Failure of Coating. Loss of a coating’s function or
purpose, i.e., when it no longer protects the substrate, provides an attractive appearance, or serves some other function such as providing a non-slip surface. The time of failure is considered to occur when some action is needed to restore its properties to the level necessary to again provide its intended purpose(s).

Failure Analysis. Systematic investigation conducted
to determine the causes and responsibilities of coating defects, loss of function, and/or corrosion, if present.

Premature Failure. Failure that occurs significantly
before a coating’s life expectancy.

Service Life of Coating. The period of time during
which a coating provides its intended function(s). This will vary with different exposures and services.

Effects of Structural Design on Metal and Coating Deterioration
It has been shown that structural design may be an important factor in metal and coating deterioration.2-3 It is important that these design factors be recognized and corrected at the planning stage rather than later when their adverse effects have become apparent. Although each of the major design factors leading to early coating deterioration will be discussed separately, they often occur in conjunction with other factors that further aggravate the deterioration. Contact of Dissimilar Metals Resulting in Galvanic Corrosion When two dissimilar metals are in physical contact with each other in an electrolyte (electrically conductive medium), the more active metal will corrode preferentially, while protecting the other metal from corrosion. The greater the difference in electrochemical activity between the metals, the greater will be the rate of dissimilar metal corrosion. The relative surface areas of the touching metals may also greatly affect the corrosion of the more active metal (the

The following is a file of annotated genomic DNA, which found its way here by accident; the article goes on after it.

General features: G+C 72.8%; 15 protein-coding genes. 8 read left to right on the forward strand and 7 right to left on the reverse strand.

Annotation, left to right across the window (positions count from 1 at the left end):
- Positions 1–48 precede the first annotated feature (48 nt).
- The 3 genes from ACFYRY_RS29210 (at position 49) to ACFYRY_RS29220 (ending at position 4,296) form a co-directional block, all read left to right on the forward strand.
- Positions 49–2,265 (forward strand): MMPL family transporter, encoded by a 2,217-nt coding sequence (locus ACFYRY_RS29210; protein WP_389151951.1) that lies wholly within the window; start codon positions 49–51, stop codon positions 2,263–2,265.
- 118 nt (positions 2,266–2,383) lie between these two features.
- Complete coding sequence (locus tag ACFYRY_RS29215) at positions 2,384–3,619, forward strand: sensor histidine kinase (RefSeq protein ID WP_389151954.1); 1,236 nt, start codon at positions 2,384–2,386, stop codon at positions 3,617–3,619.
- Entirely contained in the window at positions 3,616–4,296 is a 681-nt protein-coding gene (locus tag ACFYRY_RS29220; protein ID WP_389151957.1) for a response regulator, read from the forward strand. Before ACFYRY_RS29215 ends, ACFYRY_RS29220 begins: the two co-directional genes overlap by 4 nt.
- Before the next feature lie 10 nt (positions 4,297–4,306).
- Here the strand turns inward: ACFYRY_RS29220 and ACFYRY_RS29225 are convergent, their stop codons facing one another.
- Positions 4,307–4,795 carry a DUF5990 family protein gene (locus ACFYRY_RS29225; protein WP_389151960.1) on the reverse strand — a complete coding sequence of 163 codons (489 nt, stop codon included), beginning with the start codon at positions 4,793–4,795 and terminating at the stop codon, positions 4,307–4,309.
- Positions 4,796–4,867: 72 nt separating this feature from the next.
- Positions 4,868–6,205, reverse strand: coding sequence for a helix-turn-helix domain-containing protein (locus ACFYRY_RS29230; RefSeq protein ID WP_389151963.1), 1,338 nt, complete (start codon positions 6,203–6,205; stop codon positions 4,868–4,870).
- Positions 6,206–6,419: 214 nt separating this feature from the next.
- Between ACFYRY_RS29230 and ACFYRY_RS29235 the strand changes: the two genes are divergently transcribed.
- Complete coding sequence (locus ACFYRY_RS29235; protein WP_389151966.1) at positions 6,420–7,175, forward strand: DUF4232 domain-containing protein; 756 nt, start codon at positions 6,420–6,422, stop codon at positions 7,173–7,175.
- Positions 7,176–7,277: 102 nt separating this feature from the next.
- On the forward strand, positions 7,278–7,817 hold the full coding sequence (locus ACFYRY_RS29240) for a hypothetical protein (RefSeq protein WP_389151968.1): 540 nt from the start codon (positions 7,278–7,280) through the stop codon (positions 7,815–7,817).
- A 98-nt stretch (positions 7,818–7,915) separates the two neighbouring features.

Commonly Used Failure Terms
Many different terms commonly used to describe coating failures mean different things to different people. SSPC’s Protective Coatings Glossary defines failure terms and these definitions are used for all failure terms in this chapter.1 Some of the definitions of general terms commonly associated with coating deterioration/degradation are: Catastrophic Coating Failure. A coating failure that is sudden, very dramatic, and serious.

Defect. A surface or film imperfection (flaw), deficiency,
or incompleteness that deviates from a specification or industry-accepted condition.

Degradation. A gradual loss of coating materials and/or
properties resulting from service conditions and weathering.

Deterioration. See degradation above.

anode in the reaction). A small anode area and a much larger cathode (protected) area may result in extremely rapid corrosion of the smaller anode area. Thus, in painting, care should be taken to ensure that all cathode areas are especially well covered. Galvanic corrosion may also be minimized by using metals of similar composition, or using a non-conductive insulator between them. Crevices Crevices are likely to occur in structural components that are bolted, riveted, or skip-welded together. Inside crevice areas, there is invariably a lower concentration of oxygen as compared to the air outside the crevice. This results in a corrosion cell with accelerated corrosion occurring within the crevice area. Thus, continuous welding is the preferred method of joining metal components. Welds should be ground smooth and weld spatter removed before coating in order to obtain good coating adhesion in these areas. Also, back-to-back angle designs should be avoided because they have crevices between them. Water Traps Water traps are design features, such as upward facing angle iron, that collect the rain that accelerates deterioration of coatings and corrosion of metals. Such designs should be oriented downward so that the water drains. Drill weep holes into existing water traps to permit collected water to drain. Sharp Edges When sharp edges are coated, the paint tends to draw back from the edge to leave a much thinner coat of paint there than on flat areas. In order to produce a coating film of more equal thickness (and thus equal barrier protection) on all surfaces, edges are usually striped (brushed with an additional coat of primer) before or after applying a full coat to the substrate. Relatively recently, new edge-retentive coatings (usually amine-cured, solvent-free epoxies) have been developed to address this problem. Faying Surfaces Faying surfaces are contacting surfaces where joints in steel structures are formed by riveting or by the use of high-strength bolts. Most coatings are unsuitable for use in the joint itself, because they do